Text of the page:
UK: Descendants of British Indian Army soldiers, including a Brighton student, arrived in full military uniform at the Royal Pavilion and discovered its role as a hospital during the First World War.
From December 1914 – February 1916, the Royal Pavilion was converted from a palace into a hospital for wounded Indian soldiers who had fought alongside the British.
In an outreach project run by the National Army Museum, descendants and volunteers represented a Sikh regiment at the Royal Pavilion on Saturday, September 13.
Volunteer and Brighton student Kuljit Singh Sahota, 21, described how it feels to represent the soldiers in uniform: “You can’t find the words for it.
“It’s a responsibility, they were really respected for what they did.”
The project, which represents the 15th Ludhiana Sikhs regiment, helped Mr Sahota stumble across more information about his great great grandfather.
He said: “I never knew he came to Brighton. I didn’t intend to study in Brighton, it’s like fate that he was there and I am here now.
“I didn’t even know he was Subedar, the Major, of the 15th Ludhiana Sikhs we are representing until I did this project.”
Mr Sahota knew from his parents that his great grandfather, Manta Singh, was friends with the captain of his regiment, Robert Henderson.
When Capt Henderson was shot on the battlefield at the Battle of Neuve Chapelle, Mr Sahota’s great great grandfather found a wheelbarrow and went to rescue him.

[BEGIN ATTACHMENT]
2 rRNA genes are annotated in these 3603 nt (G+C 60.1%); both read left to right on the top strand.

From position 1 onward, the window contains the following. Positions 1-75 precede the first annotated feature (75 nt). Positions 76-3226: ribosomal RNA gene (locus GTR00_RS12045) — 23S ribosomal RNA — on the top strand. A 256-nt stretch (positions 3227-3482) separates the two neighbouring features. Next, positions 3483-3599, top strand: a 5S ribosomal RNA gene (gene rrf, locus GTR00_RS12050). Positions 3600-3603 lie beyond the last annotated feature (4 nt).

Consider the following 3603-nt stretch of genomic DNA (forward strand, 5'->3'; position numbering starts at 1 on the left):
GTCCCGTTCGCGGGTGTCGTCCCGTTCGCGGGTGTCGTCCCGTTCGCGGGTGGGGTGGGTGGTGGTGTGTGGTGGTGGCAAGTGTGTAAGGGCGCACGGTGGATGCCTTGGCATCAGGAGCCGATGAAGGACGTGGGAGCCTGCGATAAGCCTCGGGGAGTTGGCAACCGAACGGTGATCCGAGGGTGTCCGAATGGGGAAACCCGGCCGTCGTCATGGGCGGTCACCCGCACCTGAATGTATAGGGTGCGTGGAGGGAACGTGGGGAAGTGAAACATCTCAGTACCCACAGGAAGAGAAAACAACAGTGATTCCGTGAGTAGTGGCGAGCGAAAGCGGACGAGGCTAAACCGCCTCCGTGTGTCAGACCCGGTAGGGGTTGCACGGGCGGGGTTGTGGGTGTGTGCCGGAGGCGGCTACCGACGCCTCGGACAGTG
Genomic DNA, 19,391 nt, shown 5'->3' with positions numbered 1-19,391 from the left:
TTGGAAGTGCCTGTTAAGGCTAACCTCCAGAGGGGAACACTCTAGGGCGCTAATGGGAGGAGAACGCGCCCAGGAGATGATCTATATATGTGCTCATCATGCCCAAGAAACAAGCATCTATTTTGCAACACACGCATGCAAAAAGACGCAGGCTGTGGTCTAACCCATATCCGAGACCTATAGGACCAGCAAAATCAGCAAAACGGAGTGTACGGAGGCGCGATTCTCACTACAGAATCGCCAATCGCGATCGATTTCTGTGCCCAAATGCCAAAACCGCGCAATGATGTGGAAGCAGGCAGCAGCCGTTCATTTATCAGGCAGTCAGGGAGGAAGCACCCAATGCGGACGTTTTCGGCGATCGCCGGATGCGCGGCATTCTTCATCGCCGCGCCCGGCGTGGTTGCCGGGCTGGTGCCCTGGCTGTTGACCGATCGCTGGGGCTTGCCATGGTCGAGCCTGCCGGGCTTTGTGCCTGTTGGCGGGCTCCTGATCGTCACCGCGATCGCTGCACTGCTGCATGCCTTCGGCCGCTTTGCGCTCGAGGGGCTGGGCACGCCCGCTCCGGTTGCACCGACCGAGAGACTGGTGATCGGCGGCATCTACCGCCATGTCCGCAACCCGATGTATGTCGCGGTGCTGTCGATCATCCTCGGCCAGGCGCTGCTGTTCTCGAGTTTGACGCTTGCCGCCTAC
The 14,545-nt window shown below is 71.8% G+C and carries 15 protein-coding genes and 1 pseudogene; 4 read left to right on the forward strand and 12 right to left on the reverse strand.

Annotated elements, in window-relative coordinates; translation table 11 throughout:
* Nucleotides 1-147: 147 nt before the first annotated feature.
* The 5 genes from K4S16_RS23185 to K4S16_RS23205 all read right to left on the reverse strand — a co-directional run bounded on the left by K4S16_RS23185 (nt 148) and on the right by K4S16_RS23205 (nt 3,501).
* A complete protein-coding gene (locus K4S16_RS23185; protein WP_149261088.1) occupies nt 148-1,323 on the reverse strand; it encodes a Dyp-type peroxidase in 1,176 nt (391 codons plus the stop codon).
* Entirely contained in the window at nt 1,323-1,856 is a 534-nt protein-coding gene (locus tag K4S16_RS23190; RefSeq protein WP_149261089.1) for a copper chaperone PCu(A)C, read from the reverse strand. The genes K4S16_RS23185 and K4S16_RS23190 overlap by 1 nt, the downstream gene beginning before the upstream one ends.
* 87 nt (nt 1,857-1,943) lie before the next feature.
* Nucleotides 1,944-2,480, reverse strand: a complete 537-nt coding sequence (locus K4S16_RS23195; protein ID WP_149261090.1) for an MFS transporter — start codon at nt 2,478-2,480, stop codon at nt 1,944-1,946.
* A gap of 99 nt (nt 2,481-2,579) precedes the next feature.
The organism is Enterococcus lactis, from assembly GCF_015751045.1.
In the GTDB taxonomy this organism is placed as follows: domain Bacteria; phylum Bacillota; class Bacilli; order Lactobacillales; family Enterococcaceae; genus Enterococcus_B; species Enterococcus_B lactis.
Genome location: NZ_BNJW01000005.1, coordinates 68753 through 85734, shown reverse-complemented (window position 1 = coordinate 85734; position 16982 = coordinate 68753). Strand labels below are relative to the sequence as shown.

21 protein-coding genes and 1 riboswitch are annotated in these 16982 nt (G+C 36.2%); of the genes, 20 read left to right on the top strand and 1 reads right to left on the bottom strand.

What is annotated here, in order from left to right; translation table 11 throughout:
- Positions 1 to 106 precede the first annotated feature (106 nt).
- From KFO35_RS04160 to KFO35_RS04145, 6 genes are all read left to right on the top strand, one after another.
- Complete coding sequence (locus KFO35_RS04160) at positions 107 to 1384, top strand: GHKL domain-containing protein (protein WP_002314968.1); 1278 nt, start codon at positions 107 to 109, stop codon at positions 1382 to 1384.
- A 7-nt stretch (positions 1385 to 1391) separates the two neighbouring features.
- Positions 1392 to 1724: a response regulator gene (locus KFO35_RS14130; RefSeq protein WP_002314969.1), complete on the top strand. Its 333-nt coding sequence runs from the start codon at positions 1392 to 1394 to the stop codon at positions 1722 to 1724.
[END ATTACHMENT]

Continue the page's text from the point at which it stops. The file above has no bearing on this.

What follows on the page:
Mr Sahota said, “Whilst he was rescuing Robert Henderson he got shot himself and he was taken to Brighton to be treated, where he died from gangrene in his leg.
“Part of our faith is that it’s your human duty to stand up for wrongdoing. It’s an inspiration for me for the future.”
Capt Henderson took care of Subedar Manta Singh’s sons, who went on to fight alongside George Henderson, his own son, as allies in the Second World War. The two families are still in touch today.
An exhibition inside the Royal Pavilion, separate to the National Army Museum’s project, tells visitors more about the men who survived and those who did not recover during their stay in the hospital.
The town, nicknamed Doctor Brighton by the Maharajah of India, was often the soldiers’ first visit to the country they were fighting for.
Raminder Uberoi, 37, of London, solicitor and a volunteer, wanted to get involved with the National Army Project to educate people.
He said: “I wanted to help say that we did contribute to the Great War, that we have a right to be here, we are such a close fabric to this society.
“We can help set an example to other Sikhs not to be fearful, but be proud of their heritage.
“At one event a grandmother asked to shake my hand, saying her father had told her to shake the hand of any Sikh she met.”
Concerned there is less understanding in today’s younger generation, Mr Uberoi hopes the contribution of Sikh soldiers will be remembered through projects like this.
Julian Farrance, a curator at the National Army Museum, said raising awareness is central to War and Sikhs: Road to the Trenches, and was a big reason the museum secured Heritage Lottery Funding.
He said: “Nothing had ever been done like this before.
“It’s a completely new idea, for volunteers to represent the regiment in costume.”
The replica uniforms capture every detail of the regiment’s dress, from boots to buttons to swords. The volunteers also received extensive training in drill, rifle-handling techniques and how to tie a military turban.
The National Army Museum volunteers said the response from the public at Brighton was really positive, and wished to thank the tour guides at the Royal Pavilion.